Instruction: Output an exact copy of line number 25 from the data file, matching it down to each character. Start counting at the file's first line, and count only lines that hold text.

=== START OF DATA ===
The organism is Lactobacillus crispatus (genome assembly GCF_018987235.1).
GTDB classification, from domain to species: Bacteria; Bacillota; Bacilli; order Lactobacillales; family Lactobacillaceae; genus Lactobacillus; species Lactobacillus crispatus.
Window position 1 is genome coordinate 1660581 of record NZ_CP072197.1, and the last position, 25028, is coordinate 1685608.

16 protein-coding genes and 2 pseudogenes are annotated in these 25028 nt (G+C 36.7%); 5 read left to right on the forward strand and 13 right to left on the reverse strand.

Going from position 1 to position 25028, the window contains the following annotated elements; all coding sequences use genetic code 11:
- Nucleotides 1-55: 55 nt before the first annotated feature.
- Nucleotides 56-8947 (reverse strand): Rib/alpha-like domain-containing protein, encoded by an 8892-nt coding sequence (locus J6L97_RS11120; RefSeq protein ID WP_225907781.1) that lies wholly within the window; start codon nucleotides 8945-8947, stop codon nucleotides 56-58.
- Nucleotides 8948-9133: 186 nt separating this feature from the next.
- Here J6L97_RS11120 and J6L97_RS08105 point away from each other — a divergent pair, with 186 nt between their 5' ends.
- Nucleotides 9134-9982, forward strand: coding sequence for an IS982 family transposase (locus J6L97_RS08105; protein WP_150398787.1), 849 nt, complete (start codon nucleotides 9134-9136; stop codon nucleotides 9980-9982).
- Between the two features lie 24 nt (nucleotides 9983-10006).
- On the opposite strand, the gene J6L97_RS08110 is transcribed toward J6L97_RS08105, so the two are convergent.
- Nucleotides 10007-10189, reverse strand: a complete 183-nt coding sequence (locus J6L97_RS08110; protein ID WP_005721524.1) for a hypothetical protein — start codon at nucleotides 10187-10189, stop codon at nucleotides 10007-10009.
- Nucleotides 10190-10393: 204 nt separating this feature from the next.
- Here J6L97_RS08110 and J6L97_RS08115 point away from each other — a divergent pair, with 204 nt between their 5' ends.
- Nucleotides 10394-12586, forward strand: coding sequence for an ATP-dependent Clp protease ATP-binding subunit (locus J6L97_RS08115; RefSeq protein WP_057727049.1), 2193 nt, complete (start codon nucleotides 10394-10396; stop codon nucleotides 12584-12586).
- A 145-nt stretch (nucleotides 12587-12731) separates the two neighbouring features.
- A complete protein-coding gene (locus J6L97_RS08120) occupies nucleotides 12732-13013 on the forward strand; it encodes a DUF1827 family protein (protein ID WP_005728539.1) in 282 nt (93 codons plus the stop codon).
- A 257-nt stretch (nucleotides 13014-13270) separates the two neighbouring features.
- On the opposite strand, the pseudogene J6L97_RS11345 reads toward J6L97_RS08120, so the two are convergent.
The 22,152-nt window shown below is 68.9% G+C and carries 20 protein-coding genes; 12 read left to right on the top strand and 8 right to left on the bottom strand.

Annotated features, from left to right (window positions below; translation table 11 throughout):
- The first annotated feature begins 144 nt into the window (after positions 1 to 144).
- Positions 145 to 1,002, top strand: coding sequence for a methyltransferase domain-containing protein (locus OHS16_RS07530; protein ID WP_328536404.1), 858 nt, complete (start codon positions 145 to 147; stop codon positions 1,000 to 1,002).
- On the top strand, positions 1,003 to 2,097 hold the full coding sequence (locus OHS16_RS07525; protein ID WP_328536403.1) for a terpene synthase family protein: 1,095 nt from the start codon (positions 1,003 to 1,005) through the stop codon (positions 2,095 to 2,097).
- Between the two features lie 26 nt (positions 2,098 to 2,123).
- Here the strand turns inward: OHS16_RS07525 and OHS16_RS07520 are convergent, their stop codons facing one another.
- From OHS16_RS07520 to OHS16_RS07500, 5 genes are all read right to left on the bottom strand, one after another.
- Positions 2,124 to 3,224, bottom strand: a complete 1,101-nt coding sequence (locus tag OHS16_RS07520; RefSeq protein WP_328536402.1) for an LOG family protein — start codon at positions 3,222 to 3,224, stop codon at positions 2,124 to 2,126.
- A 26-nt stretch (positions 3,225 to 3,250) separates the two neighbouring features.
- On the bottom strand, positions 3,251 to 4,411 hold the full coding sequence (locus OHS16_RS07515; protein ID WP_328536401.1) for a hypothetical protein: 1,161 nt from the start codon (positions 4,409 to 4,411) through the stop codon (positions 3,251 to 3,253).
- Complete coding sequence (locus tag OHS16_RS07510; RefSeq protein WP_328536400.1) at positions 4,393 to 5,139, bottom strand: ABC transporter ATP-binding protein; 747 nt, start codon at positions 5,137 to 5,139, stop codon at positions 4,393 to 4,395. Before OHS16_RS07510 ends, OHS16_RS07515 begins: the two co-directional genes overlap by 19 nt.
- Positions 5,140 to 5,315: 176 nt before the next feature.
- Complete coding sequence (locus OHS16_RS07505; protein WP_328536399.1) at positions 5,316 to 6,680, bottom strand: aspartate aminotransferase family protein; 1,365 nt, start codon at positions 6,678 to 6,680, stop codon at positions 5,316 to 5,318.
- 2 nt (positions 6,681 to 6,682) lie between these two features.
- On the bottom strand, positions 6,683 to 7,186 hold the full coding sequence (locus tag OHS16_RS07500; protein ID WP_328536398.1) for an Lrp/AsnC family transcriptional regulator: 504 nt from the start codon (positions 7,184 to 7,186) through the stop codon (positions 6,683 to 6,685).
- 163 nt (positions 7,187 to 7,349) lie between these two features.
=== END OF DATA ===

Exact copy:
- On the top strand, positions 1,003 to 2,097 hold the full coding sequence (locus OHS16_RS07525; protein ID WP_328536403.1) for a terpene synthase family protein: 1,095 nt from the start codon (positions 1,003 to 1,005) through the stop codon (positions 2,095 to 2,097).